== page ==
Environmental Valuation and Compensation

AuthorJamie Benidickson
Harm or damage suf fered as a result of ongoing pollution, accidents or
spills, general degradat ion, or the over-exploitation and mismanage-
ment of resources may take ma ny forms. Physical contamination of
a short- or long-term nature is an obvious example, with or without
destruction of plant and animal life or biodiversity loss. In severe situa-
tions it is also possible to imagine that contamin ation will have perma-
nently or irreversibly undermined t he regenerative capacity or resilience
of the affected ecosystem. Losses here may also entai l the reduction or
elimination of what we are coming to appreciate a s ecological services
such as water supply, climate stabilization, nutrient cycling, or pollin-
ation. Insofar as human populations are concerned, individuals may
suffer adverse health effects, physical damage to property, or economic
losses, singly or in combination. On occasion it is possible to speak of
entire communities as t he victims of environmenta l harm, arising, for
example, from the contaminat ion of food and water supplies. Finan-
cial compensation might then focus on pay ments to those — including
the public who have suffered losses or incur red expenses associated
with remedying env ironmental damage or tak ing measures to prevent
the spread of such damage.1
1 For discuss ion of restoration, see Chapter 11.
In The Costs of Pollution in Canada, the Inter national Institute for Sus-
tainable Development (IISD) suggested a comprehensive approach. Pol-
lution, this report suggests, i mposes costs in three broad categories on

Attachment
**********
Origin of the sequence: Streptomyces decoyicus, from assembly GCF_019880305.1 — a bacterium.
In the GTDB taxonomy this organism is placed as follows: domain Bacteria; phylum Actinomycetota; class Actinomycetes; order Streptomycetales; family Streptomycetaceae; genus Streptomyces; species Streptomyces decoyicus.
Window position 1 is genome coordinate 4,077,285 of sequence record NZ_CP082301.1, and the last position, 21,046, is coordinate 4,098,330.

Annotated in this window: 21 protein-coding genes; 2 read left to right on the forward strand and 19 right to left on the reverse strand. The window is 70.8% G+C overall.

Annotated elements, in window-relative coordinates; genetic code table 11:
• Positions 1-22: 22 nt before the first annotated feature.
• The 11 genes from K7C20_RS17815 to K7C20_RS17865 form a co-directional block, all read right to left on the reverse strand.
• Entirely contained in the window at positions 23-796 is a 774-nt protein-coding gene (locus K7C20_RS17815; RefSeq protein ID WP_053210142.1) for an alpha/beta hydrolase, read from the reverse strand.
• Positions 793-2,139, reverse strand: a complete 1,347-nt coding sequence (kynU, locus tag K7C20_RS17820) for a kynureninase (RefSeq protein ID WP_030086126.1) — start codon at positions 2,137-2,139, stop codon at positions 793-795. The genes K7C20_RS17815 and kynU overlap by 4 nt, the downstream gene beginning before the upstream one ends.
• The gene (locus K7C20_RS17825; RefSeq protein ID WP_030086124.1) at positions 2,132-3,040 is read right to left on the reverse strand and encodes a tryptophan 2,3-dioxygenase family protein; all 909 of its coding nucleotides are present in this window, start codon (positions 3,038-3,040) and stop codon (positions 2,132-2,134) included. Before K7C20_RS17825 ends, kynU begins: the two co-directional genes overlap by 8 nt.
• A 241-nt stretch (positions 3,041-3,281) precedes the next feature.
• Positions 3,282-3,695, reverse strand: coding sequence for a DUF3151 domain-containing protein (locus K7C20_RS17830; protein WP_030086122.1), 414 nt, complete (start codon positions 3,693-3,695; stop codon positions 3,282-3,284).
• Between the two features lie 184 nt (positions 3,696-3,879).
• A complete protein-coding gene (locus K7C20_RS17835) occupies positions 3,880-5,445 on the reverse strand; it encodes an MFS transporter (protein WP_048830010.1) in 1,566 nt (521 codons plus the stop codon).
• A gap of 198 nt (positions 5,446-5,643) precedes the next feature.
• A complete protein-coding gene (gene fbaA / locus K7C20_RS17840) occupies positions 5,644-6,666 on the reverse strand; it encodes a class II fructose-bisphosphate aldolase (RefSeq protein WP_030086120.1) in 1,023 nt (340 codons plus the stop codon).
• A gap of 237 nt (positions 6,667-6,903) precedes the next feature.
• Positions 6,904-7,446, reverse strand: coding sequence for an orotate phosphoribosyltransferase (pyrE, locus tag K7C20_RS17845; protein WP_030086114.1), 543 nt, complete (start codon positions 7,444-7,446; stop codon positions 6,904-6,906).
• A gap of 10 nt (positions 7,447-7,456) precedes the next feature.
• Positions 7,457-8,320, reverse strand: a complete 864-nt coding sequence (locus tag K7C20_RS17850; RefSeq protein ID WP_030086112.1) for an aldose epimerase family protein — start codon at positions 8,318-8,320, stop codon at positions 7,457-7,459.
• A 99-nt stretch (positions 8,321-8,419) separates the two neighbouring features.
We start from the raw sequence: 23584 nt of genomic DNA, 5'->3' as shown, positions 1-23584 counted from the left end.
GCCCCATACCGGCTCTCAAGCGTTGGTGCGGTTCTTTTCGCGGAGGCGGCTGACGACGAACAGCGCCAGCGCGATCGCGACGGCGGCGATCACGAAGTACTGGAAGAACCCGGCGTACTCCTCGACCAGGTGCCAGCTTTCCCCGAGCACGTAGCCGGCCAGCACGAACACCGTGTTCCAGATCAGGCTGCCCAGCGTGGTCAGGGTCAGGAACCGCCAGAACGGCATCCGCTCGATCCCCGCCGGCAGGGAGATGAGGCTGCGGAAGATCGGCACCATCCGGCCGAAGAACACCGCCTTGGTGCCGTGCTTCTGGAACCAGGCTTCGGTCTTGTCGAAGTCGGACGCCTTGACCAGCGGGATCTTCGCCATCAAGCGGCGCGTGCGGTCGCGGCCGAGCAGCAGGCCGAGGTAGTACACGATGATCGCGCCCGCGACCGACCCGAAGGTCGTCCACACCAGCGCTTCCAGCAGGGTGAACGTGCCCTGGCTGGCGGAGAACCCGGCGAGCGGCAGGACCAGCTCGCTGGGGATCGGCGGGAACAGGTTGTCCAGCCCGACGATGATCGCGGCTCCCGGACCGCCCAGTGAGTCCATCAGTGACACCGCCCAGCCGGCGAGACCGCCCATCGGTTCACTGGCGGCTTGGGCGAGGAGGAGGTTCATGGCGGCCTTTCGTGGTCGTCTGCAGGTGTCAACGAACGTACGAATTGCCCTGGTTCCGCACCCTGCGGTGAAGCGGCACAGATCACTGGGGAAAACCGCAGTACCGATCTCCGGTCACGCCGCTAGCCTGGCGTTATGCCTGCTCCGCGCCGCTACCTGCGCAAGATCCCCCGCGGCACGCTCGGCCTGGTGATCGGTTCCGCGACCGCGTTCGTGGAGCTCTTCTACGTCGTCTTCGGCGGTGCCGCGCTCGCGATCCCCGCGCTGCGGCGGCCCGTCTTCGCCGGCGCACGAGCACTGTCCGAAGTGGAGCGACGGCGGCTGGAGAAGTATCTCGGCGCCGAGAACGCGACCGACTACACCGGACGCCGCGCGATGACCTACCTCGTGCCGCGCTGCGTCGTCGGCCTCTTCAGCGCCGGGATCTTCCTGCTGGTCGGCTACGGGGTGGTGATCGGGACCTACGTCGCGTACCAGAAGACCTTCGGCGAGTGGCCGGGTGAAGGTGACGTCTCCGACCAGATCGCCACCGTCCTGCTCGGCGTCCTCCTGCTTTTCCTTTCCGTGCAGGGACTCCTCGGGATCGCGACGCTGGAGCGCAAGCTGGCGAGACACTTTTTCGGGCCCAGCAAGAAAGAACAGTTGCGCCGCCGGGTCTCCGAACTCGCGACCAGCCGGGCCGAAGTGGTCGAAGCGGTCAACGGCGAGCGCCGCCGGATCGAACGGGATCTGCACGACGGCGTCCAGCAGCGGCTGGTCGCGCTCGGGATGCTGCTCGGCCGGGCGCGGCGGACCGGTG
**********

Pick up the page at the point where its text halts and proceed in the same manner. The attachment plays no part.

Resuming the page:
households, businesses, and govern ments: direct welfare costs, costs for
goods and services, and declines in the value of property and n atural
capital.2 In term s of direct welfare costs from pollution, for example, the
report mentions health care expenditures, suggesting a 2015 estimate
of $39 billion in that category. Air pollution alone accounted for $36 bil-
lion of estimated health care costs related to pollution. Other sources
of pollution-related health care costs include tap water-borne pathogens,
heavy metals, noise pollution, and extreme weather.3 Pollution also con-
tributes to lost income and increased costs such as lost labour produc-
tivity, increased infrastructure costs, crop losses, and contaminated site
reclamation. Such expendit ures were estimated at around $3.3 billion for
2015.4 The challenges of formulating reliable estim ates were, of course,
acknowledged, given a range of uncertainties. Extreme weather linked
to climate change is a prime example of this uncerta in environmental
costing.5 Turning to the third category of pollution costs, the IISD analy-
sis described d ifferent ways that pollution contributes to the decline in
the value of property and natural capital, including the impact of algae
blooms on waterfront property values and the decli ne in forests and far m-
land from environmental st ressors. However, the study determined that it
is not currently possible to as sess the value of these cost s to Canadians.6
Many aspects of env ironmental damage and associated costs a s just
discussed f all outside the scope of compensation as generally under-
stood in the context of tort claims. For purposes of comparison it is
worthwhile to review that approach prior to exa mining alternat ive
approaches to env ironmental lo sses:
Traditionally, the courts considere d the only measure of compensation
for damage to property to b e the diminution in value c aused by the
tortfeasor’s wr ong, that is, the differe nce between the property va lue
before and after the occu rrence of damage. The cost of restor ing or
repairing t he property, if considered at all, was s imply regarded as
a means of determ ining the dimi nution of value. However, in many
2 Robert Smith & K ieran McDougal, Costs of Pollution in Canada: Mea suring the
Impacts on Families, Busine sses and Governments (Wi nnipeg: Internation al Insti-
tute for Sustain able Development, 2017) at 8, online: w ww.iisd.org/sit es/default /
f‌iles/publ ications/cost s-of-pollution-in- canada.pd f.
3 Ibid at 15 –18.
4 Ibid at 50.
5 Ibid at 18.
6 Ibid at 84.

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